Hillard v. Astrue(CONSENT)

Filing 19

MEMORANDUM OPINION: The decision of the Commissioner is AFFIRMED as further set out in the opinion. Signed by Honorable Judge Wallace Capel, Jr. on 1/27/2014. (dmn, )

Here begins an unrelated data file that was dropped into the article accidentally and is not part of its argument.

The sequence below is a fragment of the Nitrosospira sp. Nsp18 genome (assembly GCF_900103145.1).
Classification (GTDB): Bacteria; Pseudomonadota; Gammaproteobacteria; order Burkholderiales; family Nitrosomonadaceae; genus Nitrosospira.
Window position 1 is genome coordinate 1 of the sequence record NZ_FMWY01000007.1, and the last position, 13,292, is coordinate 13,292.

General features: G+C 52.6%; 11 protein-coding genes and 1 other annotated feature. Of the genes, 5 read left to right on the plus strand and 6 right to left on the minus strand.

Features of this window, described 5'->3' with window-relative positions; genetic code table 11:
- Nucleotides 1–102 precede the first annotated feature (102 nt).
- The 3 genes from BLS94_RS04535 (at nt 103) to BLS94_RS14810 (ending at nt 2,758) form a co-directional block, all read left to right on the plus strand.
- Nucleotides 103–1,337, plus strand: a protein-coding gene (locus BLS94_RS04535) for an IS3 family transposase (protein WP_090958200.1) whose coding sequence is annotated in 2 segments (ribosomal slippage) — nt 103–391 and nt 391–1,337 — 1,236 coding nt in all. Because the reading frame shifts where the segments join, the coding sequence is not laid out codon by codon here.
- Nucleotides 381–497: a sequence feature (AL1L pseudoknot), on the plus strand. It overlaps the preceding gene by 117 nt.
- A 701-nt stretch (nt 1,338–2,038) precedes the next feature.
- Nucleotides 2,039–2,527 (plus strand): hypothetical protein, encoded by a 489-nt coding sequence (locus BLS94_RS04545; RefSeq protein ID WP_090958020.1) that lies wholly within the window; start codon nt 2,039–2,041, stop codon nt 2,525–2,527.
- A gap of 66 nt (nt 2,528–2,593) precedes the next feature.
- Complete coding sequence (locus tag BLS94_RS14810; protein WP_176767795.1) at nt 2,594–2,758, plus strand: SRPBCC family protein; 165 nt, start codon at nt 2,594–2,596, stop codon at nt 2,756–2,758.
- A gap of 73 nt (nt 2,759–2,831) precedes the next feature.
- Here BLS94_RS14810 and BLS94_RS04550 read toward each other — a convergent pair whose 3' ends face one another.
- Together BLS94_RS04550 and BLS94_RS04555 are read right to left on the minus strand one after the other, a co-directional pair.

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IN THE DISTRICT COURT OF THE UNITED STATES FOR THE MIDDLE DISTRICT OF ALABAMA SOUTHERN DIVISION TARRY HILLARD, Plaintiff, v. CAROLYN W. COLVIN, Acting Commissioner of Social Security, Defendant. ) ) ) ) ) ) ) ) ) ) CIVIL ACTION NO.: 1:12-cv-821-WC MEMORANDUM OPINION I. INTRODUCTION Plaintiff, Tarry Hillard, applied for supplemental security income (“SSI”). His application was denied at the initial administrative level. Plaintiff then requested and received a hearing before an Administrative Law Judge (“ALJ”). Following the hearing, the ALJ issued a decision in which she found Plaintiff not disabled at any time through the date of the decision. The Appeals Council rejected Plaintiff’s request for review of the ALJ’s decision. The ALJ’s decision consequently became the final decision of the Commissioner of Social Security (“Commissioner”).1 See Chester v. Bowen, 792 F.2d 129, 131 (11th Cir. 1986). The case is now before the court for review under 42 U.S.C. § 1 Pursuant to the Social Security Independence and Program Improvements Act of 1994, Pub. L. No. 103296, 108 Stat. 1464, the functions of the Secretary of Health and Human Services with respect to Social Security matters were transferred to the Commissioner of Social Security. 1 405(g). Pursuant to 28 U.S.C. § 636(c), both parties have consented to the conduct of all proceedings and entry of a final judgment by the undersigned United States Magistrate Judge. Pl.’s Consent to Jurisdiction (Doc. 7); Def.’s Consent to Jurisdiction (Doc. 6). Based on the court’s review of the record and the briefs of the parties, the court AFFIRMS the decision of the Commissioner. II. STANDARD OF REVIEW Under 42 U.S.C. § 423(d)(1)(A), a person is entitled to disability benefits when the person is unable to engage in any substantial gainful activity by reason of any medically determinable physical or mental impairment which can be expected to result in death or which has lasted or can be expected to last for a continuous period of not less than 12 months. 42 U.S.C. § 423(d)(1)(A).2 To make this determination, the Commissioner employs a five-step, sequential evaluation process. See 20 C.F.R. §§ 404.1520, 416.920 (2011). (1) Is the person presently unemployed? (2) Is the person’s impairment severe? (3) Does the person’s impairment meet or equal one of the specific impairments set forth in 20 C.F.R. Pt. 404, Subpt. P, App. 1 [the Listing of Impairments]? (4) Is the person unable to perform his or her former occupation? (5) Is the person unable to perform any other work within the economy? An affirmative answer to any of the above questions leads either to the next question, or, on steps three and five, to a finding of disability. A negative 2 A “physical or mental impairment” is one resulting from anatomical, physiological, or psychological abnormalities that are demonstrable by medically acceptable clinical and laboratory diagnostic techniques. 2 answer to any question, other than step three, leads to a determination of “not disabled.” McDaniel v. Bowen, 800 F.2d 1026, 1030 (11th Cir. 1986).3 The burden of proof rests on a claimant through Step 4. See Phillips v. Barnhart, 357 F.3d 1232, 1237-39 (11th Cir. 2004). A claimant establishes a prima facie case of qualifying disability once they have carried the burden of proof from Step 1 through Step 4. At Step 5, the burden shifts to the Commissioner, who must then show there are a significant number of jobs in the national economy the claimant can perform. Id. To perform the fourth and fifth steps, the ALJ must determine the claimant’s Residual Functional Capacity (RFC). Id. at 1238-39. RFC is what the claimant is still able to do despite his impairments and is based on all relevant medical and other evidence. Id. It also can contain both exertional and nonexertional limitations. Id. at 1242-43. At the fifth step, the ALJ considers the claimant’s RFC, age, education, and work experience to determine if there are jobs available in the national economy the claimant can perform. Id. at 1239. To do this, the ALJ can either use the Medical Vocational Guidelines4 (grids) or call a vocational expert (VE). Id. at 1239-40. The grids allow the ALJ to consider factors such as age, confinement to sedentary or light work, inability to speak English, educational deficiencies, and lack of job 3 McDaniel v. Bowen, 800 F.2d 1026 (11th Cir. 1986), is a supplemental security income case (SSI). The same sequence applies to disability insurance benefits. Cases arising under Title II are appropriately cited as authority in Title XVI cases. See, e.g., Ware v. Schweiker, 651 F.2d 408 (5th Cir. 1981). 4 See 20 C.F.R. pt. 404 subpt. P, app. 2. 3 experience. Each factor can independently limit the number of jobs realistically available to an individual. Phillips, 357 F.3d at 1240. Combinations of these factors yield a statutorily-required finding of “Disabled” or “Not Disabled.” Id. The court’s review of the Commissioner’s decision is a limited one. This court must find the Commissioner’s decision conclusive if it is supported by substantial evidence. 42 U.S.C. § 405(g); Graham v. Apfel, 129 F.3d 1420, 1422 (11th Cir. 1997). “Substantial evidence is more than a scintilla, but less than a preponderance. It is such relevant evidence as a reasonable person would accept as adequate to support a conclusion.” Richardson v. Perales, 402 U.S. 389, 401 (1971); see also Crawford v. Comm’r of Soc. Sec., 363 F.3d 1155, 1158 (11th Cir. 2004) (“Even if the evidence preponderates against the Commissioner’s findings, [a reviewing court] must affirm if the decision reached is supported by substantial evidence.”). A reviewing court may not look only to those parts of the record which support the decision of the ALJ, but instead must view the record in its entirety and take account of evidence which detracts from the evidence relied on by the ALJ. Hillsman v. Bowen, 804 F.2d 1179 (11th Cir. 1986). [The court must] . . . scrutinize the record in its entirety to determine the reasonableness of the [Commissioner’s] . . . factual findings. . . . No similar presumption of validity attaches to the [Commissioner’s] . . . legal conclusions, including determination of the proper standards to be applied in evaluating claims. Walker v. Bowen, 826 F.2d 996, 999 (11th Cir. 1987). 4 III. ADMINISTRATIVE PROCEEDINGS Plaintiff was thirty-four years old at the time of the alleged onset of his disability and has a GED. Tr. 39. Plaintiff’s past relevant work was as a “carwash supervisor” and an “automobile detailer.” Tr. 28. Following the administrative hearing, and employing the five-step process, the ALJ found Plaintiff “has not engaged in substantial gainful activity since July 16, 2009, the application date.” (Step 1) Tr. 22. At Step 2, the ALJ found that Plaintiff suffers from the following severe impairments: “anxiety disorder and depressive disorder.” Id. The ALJ then found that Plaintiff “does not have an impairment or combination of impairments that meets or medically equals one of the listed impairments.” (Step 3) Tr. 24. Next, the ALJ found that Plaintiff has the RFC “to perform medium work . . . except [Plaintiff] can perform simple, routine, repetitive tasks,” and “have brief and superficial contact with the public.” Tr. 25. The ALJ then concluded that Plaintiff “is capable of performing past relevant work as an automobile detailer.” (Step 4) Tr. 28. As a result of that finding, the ALJ did not continue to Step 5, and concluded that Plaintiff “has not been under a disability, as defined in the Social Security Act, since July 16, 2009, the date the application was filed.” Tr. 29. IV. PLAINTIFF’S CLAIMS Plaintiff presents two issues for this court’s consideration in review of the ALJ’s decision: (1) whether “[t]he Commissioner’s decision should be reversed because the evidence of record does not support a finding that [Plaintiff] is capable of sustaining work 5 activities in an ordinary work setting on a regular and continuing basis”; and (2) whether “[t]he Commissioner’s decision should be reversed because the ALJ’s [RFC] finding failed to include the required ‘function-by-function’ assessment.” Pl.’s Br. (Doc. 14) at 3. The court will address each argument below. V. DISCUSSION A. Plaintiff’s Capability to Sustain Full-Time Work Plaintiff argues that the evidence of record does not support a finding that Plaintiff is capable of sustaining work activities in an ordinary work setting on a regular and continuing basis. Pl.’s Br. (Doc. 14) at 3. Specifically, Plaintiff asserts that based on the testimony of consultative examiner Dr. Ghostley that Plaintiff has “moderate to marked limitation in his ability to respond appropriately to supervisors, co-workers, and work pressures in a work setting,” Plaintiff “would be incapable of maintaining work on a regular and continuing basis.” Id. at 3. The court finds this argument to be without merit. Plaintiff correctly asserts that if a claimant cannot perform full-time work, they will be found disabled. However, Plaintiff’s assertion that he is incapable of working full time is completely unsupported by the record. Plaintiff first attempted to raise this argument at the hearing before the ALJ. Plaintiff asked the VE the following question: “If we were to assume that 50 percent of the time [Plaintiff] would have a marke[d] impairment, would that have any effect on his ability to maintain employment?,” to 6 which the VE responded, “Yes, sir. It would.” Tr. 50. The ALJ addressed this question in her decision; “Dr. Ghostley did not state that [Plaintiff] would have marked impairment of his social functioning for more than 50% of the day.” Tr. 27. Plaintiff reraises this same argument in his brief based on the hypothetical fifty percent limitation stating, “At the very least, Dr. Ghostley’s opinion signifies that [Plaintiff] would be incapable of maintaining regular work activities as he would suffer from marked limitations in functioning 50% of the workday or workweek.” Pl.’s Br. (Doc. 14) at 7. The court is at a loss as to where Plaintiff came up with this argument. Dr. Ghostley’s opinion stated, “Presently, [Plaintiff’s] ability to understand, remember, and carry out instructions is mildly impaired, while his ability to respond appropriately to supervisors, co-workers, and work pressures in a work setting, is moderately to markedly impaired.” Tr. 235. There is no mention of any limitation affecting Plaintiff fifty percent of the time. In fact, Plaintiff admits the record lacks such evidence, stating “Although Dr. Ghostley did not explicitly state [Plaintiff would be limited fifty percent of the workday], he did not explicitly state that this was not the case either.” Pl.’s Br. (Doc. 14) at 7. The court must rely on the evidence of record and will not engage in speculation of Dr. Ghostley’s opinions beyond those included in his report. The ALJ considered Dr. Ghostley’s finding that Plaintiff has some limitations interacting with coworkers and supervisors, and included in the RFC that Plaintiff could have “brief and superficial contact” with others. Tr. 25. The ALJ further explained, 7 The opinion of Dr. Ghostley was given some weight because it is consistent with the longitudinal medical evidence. At the hearing, [Plaintiff]’s representative interpreted Dr. Ghostley’s report as meaning [Plaintiff] had marked impairment in his ability to interact socially; however, this interpretation is not supported by the record. For instance, Dr. Ghostley did not state that [Plaintiff] would have marked impairment of his social functioning for more than 50% of the day. Moreover, Dr. Ghostley’s determination that [Plaintiff] would have mild difficulties in understanding, remembering, and carry[ing] out instructions, would not support a marked restriction in social functioning for more than 50% of the day. Limiting [Plaintiff] to simple, routine, repetitive tasks would greatly reduce the work pressure, as complex decisions or use of judgment would not be required. With the reduction in work pressure, [Plaintiff]’s limitations in social function would be moderate. Dr. Ghostley also pointed out that [Plaintiff]’s mental state is a function of his physical state, and [Plaintiff]’s objective physical examinations and x-rays were completely normal. Tr. 27 (citations omitted). The ALJ’s decision was supported by substantial evidence, and thus no error has occurred. B. The Sufficiency of the RFC Plaintiff asserts that the ALJ failed to include the required “function-by-function” assessment in the RFC. Pl.’s Br. (Doc. 14) at 8. In particular, Plaintiff states that “[t]he ALJ fail[ed] to specify any lifting or carrying requirements; sitting/standing or walking requirements; or postural limitations” and that “the ALJ posed an incomplete hypothetical question to the VE” because the ALJ did not “include specific abilities and limitations [Plaintiff] would have in a workplace environment.” Id. at 11. Social Security Ruling 96-8p recounts “the Social Security Administration’s policies and policy interpretations regarding the assessment of residual functional capacity (RFC).” In pertinent part, it states as follows: “The RFC assessment is a 8 function-by-function assessment based upon all of the relevant evidence of an individual’s ability to do work-related activities.” SSR 96-8p. In an unpublished decision the Court of Appeals for the Eleventh Circuit has held that an ALJ’s failure to “more specific[ally] and explicit[ly]” set forth his findings with respect to a claimant’s “functional limitations and work-related abilities on a function-by-function basis” is excusable where it is apparent the ALJ did “consider all of the evidence.” Freeman v. Barnhart, 220 F. App’x 957, 959-60 (11th Cir. 2007). See also Chavez v. Astrue, 276 F. App’x 627, 627-28 (9th Cir. 2008) (“Chavez claims that the ALJ committed legal error by determining his mental residual functional capacity without performing a function-byfunction assessment as required by Social Security Ruling 96-8p. This claim fails because the ALJ considered and noted ‘all of the relevant evidence’ bearing on Chavez’s ‘ability to do work-related activities,’ as required by the function-by-function analysis.”) (internal citations omitted). Thus, where the ALJ has considered all available relevant evidence pertaining to the claimant’s functional limitations, the failure to specifically and explicitly discuss the ALJ’s assessment of the claimant’s work-related abilities on a function-by-function basis does not require reversal. In this instance, as in Freeman, the ALJ did consider all of the evidence and found that it did not support the level of disability Plaintiff claimed. The ALJ explicitly stated that “[i]n making this finding, the [ALJ] has considered all symptoms and the extent to which these symptoms can reasonably be accepted as consistent with the objective 9 medical evidence and other evidence . . . . The [ALJ] has also considered opinion evidence.” Tr. 25. Next, the ALJ considered and discussed medical evidence from four different physicians, ranging from 2005 to the month after the hearing date. Tr. 25-28. The ALJ also considered Plaintiff’s daily activities in determining the RFC. Tr. 28. The ALJ reviewed Plaintiff’s own statements regarding his disability claim, concluding that “[Plaintiff] was less than forthcoming, which generally calls his credibility into question.” Tr. 28. Plaintiff points to no evidence overlooked by the ALJ in formulating Plaintiff’s RFC. Only after discussing the relevant evidence pertaining to both actual and alleged severe impairments did the ALJ express Plaintiff’s RFC in terms of a specific exertional level. Tr. 27. Furthermore, the ALJ’s analysis of the evidence and statement that Plaintiff could “perform medium work as defined in 20 CFR 416.967(c)” (with additional limitations) indicated how much work-related activity Plaintiff could perform. 20 C.F.R. § 416.967(c) explains that “[m]edium work involves lifting no more than 50 pounds at a time with frequent lifting or carrying of objects weighing up to 25 pounds,” and “requires standing or walking, off and on, for a total of approximately 6 hours of an 8-hour workday.” The ALJ also told the VE in the first hypothetical to consider a hypothetical individual limited to medium exertional activity. Tr. 47-48. Therefore, the ALJ’s hypotheticals did have limitations on sitting, standing, and walking. In sum, the ALJ adequately analyzed and described Plaintiff’s functional capacity both at the hearing and 10 in the RFC. The ALJ’s decision was supported by substantial evidence and thus no error has occurred. Plaintiff also appears to argue that the ALJ did not properly consider the opinion of Dr. Yearwood, Plaintiff’s treating source. The court disagrees. An ALJ normally must give the opinion of a treating physician “substantial or considerable weight unless ‘good cause’ is shown to the contrary.” See Phillips, 357 F.3d at 1240. “‘[G]ood cause’ exists when the: (1) treating physician’s opinion was not bolstered by the evidence; (2) evidence supported a contrary finding; or (3) treating physician’s opinion was conclusory or inconsistent with the doctor’s own medical records.” Id. at 1240-41. Further, “[t]he ALJ must clearly articulate the reasons for giving less weight to the opinion of a treating physician, and the failure to do so is reversible error.” Lewis v. Callahan, 125 F.3d 1436, 1440 (11th Cir. 1997); see also MacGregor v. Bowen, 786 F.2d 1050, 1053 (11th Cir. 1986) (holding the ALJ “must specify what weight is given to a treating physician’s opinion and any reason for giving it no weight”). Here, the ALJ did consider Dr. Banner’s opinion, and in assigning little weight to Dr. Banner’s opinion, the ALJ gave good cause. In fact, after discussing Dr. Banner’s evaluation, findings, and diagnosis of Plaintiff, the ALJ expressly stated, There is no objective medical evidence that would support the [Plaintiff]’s allegations of back pain. Dr. Banner opined that [Plaintiff] could perform sedentary work activity. The opinion of Dr. Banner is given little weight because it was inconsistent with his own examination and is based on the claimant’s subjective complaints rather than on objective signs and tests. Moreover, Dr. Banner noted on the physical capacities evaluation that he 11 relied on [Plaintiff]’s history in completing the assessment, and [Plaintiff]’s history was based on entirely subjective complaints rather than objective evidence. Tr. 26 (citations omitted). Thus, the ALJ articulated “good cause” for the rejection of Dr. Banner’s statements—that the opinion was not bolstered by the evidence, evidence supported a contrary finding, and the opinion was conclusory—and that rejection is supported by substantial evidence, and thus no error has occurred. VI. CONCLUSION The court has carefully and independently reviewed the record and concludes that, for the reasons given above, the decision of the Commissioner is AFFIRMED. separate judgment will issue. Done this 27th day of January, 2014. /s/ Wallace Capel, Jr. WALLACE CAPEL, JR. UNITED STATES MAGISTRATE JUDGE 12 A